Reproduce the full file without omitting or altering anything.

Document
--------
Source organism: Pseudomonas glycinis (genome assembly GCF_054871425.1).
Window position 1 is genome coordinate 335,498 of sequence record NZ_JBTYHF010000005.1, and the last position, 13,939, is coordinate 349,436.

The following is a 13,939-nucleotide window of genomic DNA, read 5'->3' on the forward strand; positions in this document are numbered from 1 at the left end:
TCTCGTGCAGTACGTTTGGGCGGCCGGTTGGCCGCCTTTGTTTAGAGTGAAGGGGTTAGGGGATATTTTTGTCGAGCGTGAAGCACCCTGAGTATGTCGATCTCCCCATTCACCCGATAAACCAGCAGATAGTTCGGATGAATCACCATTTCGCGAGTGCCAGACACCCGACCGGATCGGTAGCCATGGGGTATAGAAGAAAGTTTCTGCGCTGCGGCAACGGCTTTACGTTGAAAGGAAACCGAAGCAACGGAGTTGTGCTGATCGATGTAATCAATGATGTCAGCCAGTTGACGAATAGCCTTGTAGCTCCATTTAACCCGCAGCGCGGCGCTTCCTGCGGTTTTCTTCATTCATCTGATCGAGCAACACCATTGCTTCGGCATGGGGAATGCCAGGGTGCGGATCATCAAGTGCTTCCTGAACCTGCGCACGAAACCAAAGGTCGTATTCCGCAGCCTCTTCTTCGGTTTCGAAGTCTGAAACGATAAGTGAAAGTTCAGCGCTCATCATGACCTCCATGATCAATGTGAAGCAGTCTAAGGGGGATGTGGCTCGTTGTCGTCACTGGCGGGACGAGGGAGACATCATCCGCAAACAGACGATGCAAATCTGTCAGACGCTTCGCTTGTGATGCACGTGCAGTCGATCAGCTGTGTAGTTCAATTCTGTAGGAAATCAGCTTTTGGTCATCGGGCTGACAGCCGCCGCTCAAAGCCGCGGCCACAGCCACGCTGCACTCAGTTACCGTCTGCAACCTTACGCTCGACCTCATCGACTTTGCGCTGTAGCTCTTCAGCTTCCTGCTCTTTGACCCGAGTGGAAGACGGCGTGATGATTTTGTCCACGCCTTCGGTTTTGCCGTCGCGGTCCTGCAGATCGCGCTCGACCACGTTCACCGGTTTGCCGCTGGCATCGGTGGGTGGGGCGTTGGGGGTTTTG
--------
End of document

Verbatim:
Source organism: Pseudomonas glycinis (genome assembly GCF_054871425.1).
Window position 1 is genome coordinate 335,498 of sequence record NZ_JBTYHF010000005.1, and the last position, 13,939, is coordinate 349,436.

The following is a 13,939-nucleotide window of genomic DNA, read 5'->3' on the forward strand; positions in this document are numbered from 1 at the left end:
TCTCGTGCAGTACGTTTGGGCGGCCGGTTGGCCGCCTTTGTTTAGAGTGAAGGGGTTAGGGGATATTTTTGTCGAGCGTGAAGCACCCTGAGTATGTCGATCTCCCCATTCACCCGATAAACCAGCAGATAGTTCGGATGAATCACCATTTCGCGAGTGCCAGACACCCGACCGGATCGGTAGCCATGGGGTATAGAAGAAAGTTTCTGCGCTGCGGCAACGGCTTTACGTTGAAAGGAAACCGAAGCAACGGAGTTGTGCTGATCGATGTAATCAATGATGTCAGCCAGTTGACGAATAGCCTTGTAGCTCCATTTAACCCGCAGCGCGGCGCTTCCTGCGGTTTTCTTCATTCATCTGATCGAGCAACACCATTGCTTCGGCATGGGGAATGCCAGGGTGCGGATCATCAAGTGCTTCCTGAACCTGCGCACGAAACCAAAGGTCGTATTCCGCAGCCTCTTCTTCGGTTTCGAAGTCTGAAACGATAAGTGAAAGTTCAGCGCTCATCATGACCTCCATGATCAATGTGAAGCAGTCTAAGGGGGATGTGGCTCGTTGTCGTCACTGGCGGGACGAGGGAGACATCATCCGCAAACAGACGATGCAAATCTGTCAGACGCTTCGCTTGTGATGCACGTGCAGTCGATCAGCTGTGTAGTTCAATTCTGTAGGAAATCAGCTTTTGGTCATCGGGCTGACAGCCGCCGCTCAAAGCCGCGGCCACAGCCACGCTGCACTCAGTTACCGTCTGCAACCTTACGCTCGACCTCATCGACTTTGCGCTGTAGCTCTTCAGCTTCCTGCTCTTTGACCCGAGTGGAAGACGGCGTGATGATTTTGTCCACGCCTTCGGTTTTGCCGTCGCGGTCCTGCAGATCGCGCTCGACCACGTTCACCGGTTTGCCGCTGGCATCGGTGGGTGGGGCGTTGGGGGTTTTG